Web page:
Indonesia has been intensifying its patrols in the waters off the Natuna Islands, in the Riau Islands province, following the recent intrusion by Chinese coast guard vessels escorting dozens of Chinese fishing boats into its exclusive economic zone (EEZ).
Since last Friday, the Indonesian military has deployed six warships, one maritime patrol aircraft and one Boeing surveillance aircraft to monitor the situation over the Natuna Sea, Rear-Admiral Yudo Margono told The Straits Times yesterday.
"Our target is to drive Chinese coast guard vessels and fishing boats out of the EEZ," he said.
He added that the Indonesian authorities could take legal measures against Chinese fishing boats fishing illegally in its EEZ.
Two Chinese coast guard vessels, along with around 60 Chinese fishing boats, were found in Indonesia's EEZ near the Natuna Sea on Dec 19 and 24.
In response, the Foreign Ministry summoned China's Ambassador to Indonesia Xiao Qian and sent a diplomatic protest note on Dec 30.
Indonesia said it would never recognise China's "nine-dash line" - Beijing's vaguely defined territorial claim to most of the energy-rich South China Sea - because it did not comply with international law.
China's boundary line encroaches the EEZ waters of Taiwan, Brunei, Malaysia, the Philippines and Vietnam, which have disputed its claims.
In response to Indonesia's protest, Chinese Foreign Ministry spokesman Geng Shuang said last Tuesday that China had sovereignty over the Spratly Islands and their surrounding waters, and that both China and Indonesia have "normal" fishing activities there, Reuters reported.
He did not mention the Natuna Islands, situated to the south-west.
Indonesia responded by rejecting China's historical claims over its EEZ in the Natuna Sea.
Indonesia's Coordinating Minister for Political, Legal and Security Affairs Mahfud MD said on Sunday that Indonesia will "defend its sovereignty" and will not negotiate with China. As the territory around Natuna belongs to Indonesia, bilateral talks on the issue will not be necessary, he was quoted by Tempo.co as saying.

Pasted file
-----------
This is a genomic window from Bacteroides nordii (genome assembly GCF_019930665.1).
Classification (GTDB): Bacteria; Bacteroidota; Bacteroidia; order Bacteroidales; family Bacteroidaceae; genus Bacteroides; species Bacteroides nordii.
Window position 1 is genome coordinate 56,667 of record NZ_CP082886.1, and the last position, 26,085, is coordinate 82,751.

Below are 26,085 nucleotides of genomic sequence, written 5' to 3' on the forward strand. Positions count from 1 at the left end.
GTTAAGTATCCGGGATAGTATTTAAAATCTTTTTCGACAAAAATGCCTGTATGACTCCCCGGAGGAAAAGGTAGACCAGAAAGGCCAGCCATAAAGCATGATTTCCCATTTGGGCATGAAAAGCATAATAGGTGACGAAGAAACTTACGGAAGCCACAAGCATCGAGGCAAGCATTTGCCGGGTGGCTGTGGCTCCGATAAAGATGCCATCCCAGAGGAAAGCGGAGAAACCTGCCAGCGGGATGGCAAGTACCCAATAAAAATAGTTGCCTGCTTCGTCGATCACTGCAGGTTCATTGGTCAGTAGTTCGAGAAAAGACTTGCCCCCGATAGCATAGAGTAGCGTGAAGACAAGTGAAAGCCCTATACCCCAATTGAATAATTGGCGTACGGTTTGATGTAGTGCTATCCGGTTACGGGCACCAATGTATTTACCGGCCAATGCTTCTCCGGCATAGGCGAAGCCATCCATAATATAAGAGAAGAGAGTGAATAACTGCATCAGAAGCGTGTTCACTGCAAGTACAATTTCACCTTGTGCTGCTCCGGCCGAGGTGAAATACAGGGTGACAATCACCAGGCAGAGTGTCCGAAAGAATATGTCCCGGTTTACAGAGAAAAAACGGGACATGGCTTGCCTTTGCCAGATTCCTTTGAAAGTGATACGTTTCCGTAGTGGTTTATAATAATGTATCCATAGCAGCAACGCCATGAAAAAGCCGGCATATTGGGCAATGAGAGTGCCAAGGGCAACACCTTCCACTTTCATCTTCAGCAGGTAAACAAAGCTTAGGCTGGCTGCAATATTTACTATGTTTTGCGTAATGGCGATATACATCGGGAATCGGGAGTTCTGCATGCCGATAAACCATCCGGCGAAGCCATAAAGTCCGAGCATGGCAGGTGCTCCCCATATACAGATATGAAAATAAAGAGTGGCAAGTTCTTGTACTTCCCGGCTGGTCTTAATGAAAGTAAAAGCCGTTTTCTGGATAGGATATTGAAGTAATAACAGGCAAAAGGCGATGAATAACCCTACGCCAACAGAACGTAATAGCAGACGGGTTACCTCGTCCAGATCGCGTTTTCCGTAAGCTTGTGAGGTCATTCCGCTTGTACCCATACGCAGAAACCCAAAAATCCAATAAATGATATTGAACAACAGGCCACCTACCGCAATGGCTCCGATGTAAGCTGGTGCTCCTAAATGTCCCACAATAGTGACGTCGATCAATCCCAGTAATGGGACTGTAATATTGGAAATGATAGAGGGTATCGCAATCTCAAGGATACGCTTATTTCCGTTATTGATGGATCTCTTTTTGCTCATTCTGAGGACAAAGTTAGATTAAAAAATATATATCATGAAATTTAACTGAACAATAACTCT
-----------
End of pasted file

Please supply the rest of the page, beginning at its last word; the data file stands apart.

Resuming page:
Despite Indonesia's stepped-up efforts to closely monitor the waters, the Chinese coast guard and at least five Chinese vessels have continued to be about 320km from Ranai waters in Natuna yesterday, Mr Nursyawal Embun, director of sea operations at Indonesia's Maritime Security Agency, told The Straits Times.
"We are trying to enforce the law while at the same time, avert an incident at sea," he said, referring to a potential clash between Indonesian patrol vessels and Chinese coast guard vessels.
The agency has deployed one patrol vessel in the ongoing operation, and expects another one to arrive at Natuna soon to support the Indonesian navy's fleet there.
Coordinating Minister for Maritime Affairs and Investment Luhut Pandjaitan said last Friday that the presence of foreign vessels in the Indonesian EEZ was partly attributable to the country's lack of equipment, and the government hoped to buy more patrol vessels to protect its maritime boundaries.
Indonesia said that over the past three years, Chinese naval vessels have repeatedly entered waters around Natuna, its EEZ acknowledged by the 1982 United Nations Convention on the Law of the Sea.
The last incident occurred in 2016, prompting Indonesia to lodge a complaint to China's embassy in Jakarta.
Dr Beginda Pakpahan, a political and economic analyst on global affairs at the University of Indonesia, said the country must prioritise its policies to maintain its sovereignty in its EEZ.
It also needs to engage various stakeholders to protect its EEZ, he added. "The state presence can be materialised through intensified patrols in outer regions. Also the people need to be there - fishing boats and fishermen can explore further the richness of the sea," he said.